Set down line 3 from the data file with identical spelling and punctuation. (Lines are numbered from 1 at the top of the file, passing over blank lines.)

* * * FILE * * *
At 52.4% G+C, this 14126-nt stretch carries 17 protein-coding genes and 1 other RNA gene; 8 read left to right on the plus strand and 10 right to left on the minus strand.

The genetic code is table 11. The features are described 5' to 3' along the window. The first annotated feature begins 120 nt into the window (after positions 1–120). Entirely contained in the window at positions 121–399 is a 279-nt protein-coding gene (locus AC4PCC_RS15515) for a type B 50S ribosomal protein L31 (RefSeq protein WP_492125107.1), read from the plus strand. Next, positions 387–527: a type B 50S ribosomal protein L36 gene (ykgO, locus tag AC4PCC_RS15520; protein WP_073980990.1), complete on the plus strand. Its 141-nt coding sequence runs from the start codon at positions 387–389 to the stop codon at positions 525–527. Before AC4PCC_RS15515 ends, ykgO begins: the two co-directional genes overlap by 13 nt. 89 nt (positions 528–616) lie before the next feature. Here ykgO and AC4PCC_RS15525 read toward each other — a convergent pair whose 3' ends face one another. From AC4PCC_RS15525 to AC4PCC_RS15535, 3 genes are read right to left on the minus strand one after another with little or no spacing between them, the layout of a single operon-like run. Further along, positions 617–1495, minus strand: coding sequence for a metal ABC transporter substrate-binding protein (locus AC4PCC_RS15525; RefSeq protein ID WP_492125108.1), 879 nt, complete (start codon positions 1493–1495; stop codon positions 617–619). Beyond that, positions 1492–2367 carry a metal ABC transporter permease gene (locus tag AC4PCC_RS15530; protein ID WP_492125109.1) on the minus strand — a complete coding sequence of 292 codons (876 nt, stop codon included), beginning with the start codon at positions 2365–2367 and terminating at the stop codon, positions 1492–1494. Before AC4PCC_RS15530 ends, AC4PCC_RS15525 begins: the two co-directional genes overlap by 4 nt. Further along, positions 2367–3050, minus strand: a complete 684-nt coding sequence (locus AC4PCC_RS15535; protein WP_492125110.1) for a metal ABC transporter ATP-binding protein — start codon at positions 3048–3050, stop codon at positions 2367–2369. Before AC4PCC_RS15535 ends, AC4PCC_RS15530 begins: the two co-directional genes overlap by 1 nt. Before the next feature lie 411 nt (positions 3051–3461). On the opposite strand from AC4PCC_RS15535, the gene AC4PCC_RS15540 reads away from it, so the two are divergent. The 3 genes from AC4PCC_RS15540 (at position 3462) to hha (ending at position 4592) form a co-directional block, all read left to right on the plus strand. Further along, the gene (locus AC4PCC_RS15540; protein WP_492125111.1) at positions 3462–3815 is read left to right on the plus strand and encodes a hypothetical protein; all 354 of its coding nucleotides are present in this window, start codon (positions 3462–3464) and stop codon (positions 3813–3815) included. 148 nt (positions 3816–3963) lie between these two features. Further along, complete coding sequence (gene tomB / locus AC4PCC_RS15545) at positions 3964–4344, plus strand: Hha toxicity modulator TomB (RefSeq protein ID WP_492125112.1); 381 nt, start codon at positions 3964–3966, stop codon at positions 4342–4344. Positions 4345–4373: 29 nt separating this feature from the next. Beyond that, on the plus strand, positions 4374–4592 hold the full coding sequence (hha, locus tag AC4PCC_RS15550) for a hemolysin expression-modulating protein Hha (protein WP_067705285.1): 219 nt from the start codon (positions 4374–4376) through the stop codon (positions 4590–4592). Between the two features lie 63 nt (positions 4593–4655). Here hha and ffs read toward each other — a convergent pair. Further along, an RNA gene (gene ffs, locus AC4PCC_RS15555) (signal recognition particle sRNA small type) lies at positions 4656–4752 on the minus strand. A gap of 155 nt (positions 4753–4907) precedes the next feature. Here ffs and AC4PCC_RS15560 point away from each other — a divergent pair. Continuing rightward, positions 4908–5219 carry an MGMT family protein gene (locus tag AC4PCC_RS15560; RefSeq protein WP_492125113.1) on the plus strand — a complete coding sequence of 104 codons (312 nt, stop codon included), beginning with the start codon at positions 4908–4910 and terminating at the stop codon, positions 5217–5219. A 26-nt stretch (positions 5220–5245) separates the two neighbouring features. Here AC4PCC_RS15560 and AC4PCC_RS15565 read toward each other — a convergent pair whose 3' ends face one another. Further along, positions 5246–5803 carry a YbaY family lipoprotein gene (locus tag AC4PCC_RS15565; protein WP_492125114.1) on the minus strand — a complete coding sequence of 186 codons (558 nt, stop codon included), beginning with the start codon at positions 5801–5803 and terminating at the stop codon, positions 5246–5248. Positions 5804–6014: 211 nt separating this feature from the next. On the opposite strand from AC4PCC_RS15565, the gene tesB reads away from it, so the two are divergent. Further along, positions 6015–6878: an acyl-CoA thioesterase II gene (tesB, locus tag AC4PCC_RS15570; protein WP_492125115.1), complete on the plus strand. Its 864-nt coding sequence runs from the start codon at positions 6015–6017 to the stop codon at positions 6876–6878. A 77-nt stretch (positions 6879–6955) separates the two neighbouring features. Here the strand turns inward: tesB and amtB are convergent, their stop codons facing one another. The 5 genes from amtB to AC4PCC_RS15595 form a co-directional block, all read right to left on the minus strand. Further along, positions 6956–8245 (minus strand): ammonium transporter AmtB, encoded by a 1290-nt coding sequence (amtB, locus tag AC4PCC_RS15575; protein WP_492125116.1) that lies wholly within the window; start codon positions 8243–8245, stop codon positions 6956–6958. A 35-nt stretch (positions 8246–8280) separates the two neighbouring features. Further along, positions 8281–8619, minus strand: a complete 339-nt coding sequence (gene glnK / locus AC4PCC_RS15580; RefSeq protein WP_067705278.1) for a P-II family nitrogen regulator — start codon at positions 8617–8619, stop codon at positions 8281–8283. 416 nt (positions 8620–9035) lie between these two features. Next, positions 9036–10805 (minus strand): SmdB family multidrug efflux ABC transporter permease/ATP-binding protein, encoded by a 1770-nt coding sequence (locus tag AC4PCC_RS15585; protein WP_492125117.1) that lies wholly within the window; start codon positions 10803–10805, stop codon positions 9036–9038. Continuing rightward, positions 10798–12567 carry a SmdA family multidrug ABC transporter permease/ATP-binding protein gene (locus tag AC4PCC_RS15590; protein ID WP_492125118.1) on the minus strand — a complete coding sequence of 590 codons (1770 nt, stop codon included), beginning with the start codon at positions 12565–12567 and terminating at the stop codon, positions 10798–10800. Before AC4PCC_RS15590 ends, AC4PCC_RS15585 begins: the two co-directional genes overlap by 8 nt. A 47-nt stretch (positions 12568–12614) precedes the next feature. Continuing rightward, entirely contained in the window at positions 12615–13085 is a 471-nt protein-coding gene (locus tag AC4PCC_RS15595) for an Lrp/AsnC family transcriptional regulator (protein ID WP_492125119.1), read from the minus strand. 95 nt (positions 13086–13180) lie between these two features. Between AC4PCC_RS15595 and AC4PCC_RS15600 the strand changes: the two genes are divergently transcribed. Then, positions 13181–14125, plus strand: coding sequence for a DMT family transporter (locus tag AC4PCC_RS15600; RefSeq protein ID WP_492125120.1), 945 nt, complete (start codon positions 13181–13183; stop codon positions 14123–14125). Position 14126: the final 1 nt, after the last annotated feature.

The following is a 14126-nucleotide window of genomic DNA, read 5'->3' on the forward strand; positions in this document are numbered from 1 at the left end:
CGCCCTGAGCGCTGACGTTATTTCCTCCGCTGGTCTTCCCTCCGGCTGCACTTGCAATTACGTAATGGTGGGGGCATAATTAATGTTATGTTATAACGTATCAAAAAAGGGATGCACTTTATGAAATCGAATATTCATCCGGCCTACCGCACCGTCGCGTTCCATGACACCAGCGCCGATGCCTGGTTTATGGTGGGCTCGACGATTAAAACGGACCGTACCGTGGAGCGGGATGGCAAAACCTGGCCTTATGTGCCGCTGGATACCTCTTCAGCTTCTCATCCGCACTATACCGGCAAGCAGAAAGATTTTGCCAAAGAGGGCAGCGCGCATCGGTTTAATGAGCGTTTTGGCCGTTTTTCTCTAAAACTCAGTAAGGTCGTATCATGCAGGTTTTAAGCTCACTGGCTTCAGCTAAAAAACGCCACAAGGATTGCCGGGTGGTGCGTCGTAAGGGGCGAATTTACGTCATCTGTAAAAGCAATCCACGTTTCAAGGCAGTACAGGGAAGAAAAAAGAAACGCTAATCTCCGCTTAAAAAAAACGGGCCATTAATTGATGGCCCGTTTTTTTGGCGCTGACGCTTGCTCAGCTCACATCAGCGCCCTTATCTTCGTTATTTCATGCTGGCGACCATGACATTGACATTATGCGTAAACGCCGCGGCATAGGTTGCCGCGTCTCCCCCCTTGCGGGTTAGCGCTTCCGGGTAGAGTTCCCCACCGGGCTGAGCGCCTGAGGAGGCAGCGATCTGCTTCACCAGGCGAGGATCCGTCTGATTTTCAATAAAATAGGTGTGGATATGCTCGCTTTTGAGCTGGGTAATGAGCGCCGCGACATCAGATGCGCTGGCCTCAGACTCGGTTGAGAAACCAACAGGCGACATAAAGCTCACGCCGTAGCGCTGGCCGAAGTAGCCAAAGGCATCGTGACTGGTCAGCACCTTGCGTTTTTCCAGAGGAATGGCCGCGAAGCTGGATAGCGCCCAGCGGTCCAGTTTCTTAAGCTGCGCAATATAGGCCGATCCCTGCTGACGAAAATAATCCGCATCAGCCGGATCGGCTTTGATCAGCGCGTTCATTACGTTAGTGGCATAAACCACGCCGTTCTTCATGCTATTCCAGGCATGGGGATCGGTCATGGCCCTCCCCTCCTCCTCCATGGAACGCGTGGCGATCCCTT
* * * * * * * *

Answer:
The following is a 14126-nucleotide window of genomic DNA, read 5'->3' on the forward strand; positions in this document are numbered from 1 at the left end: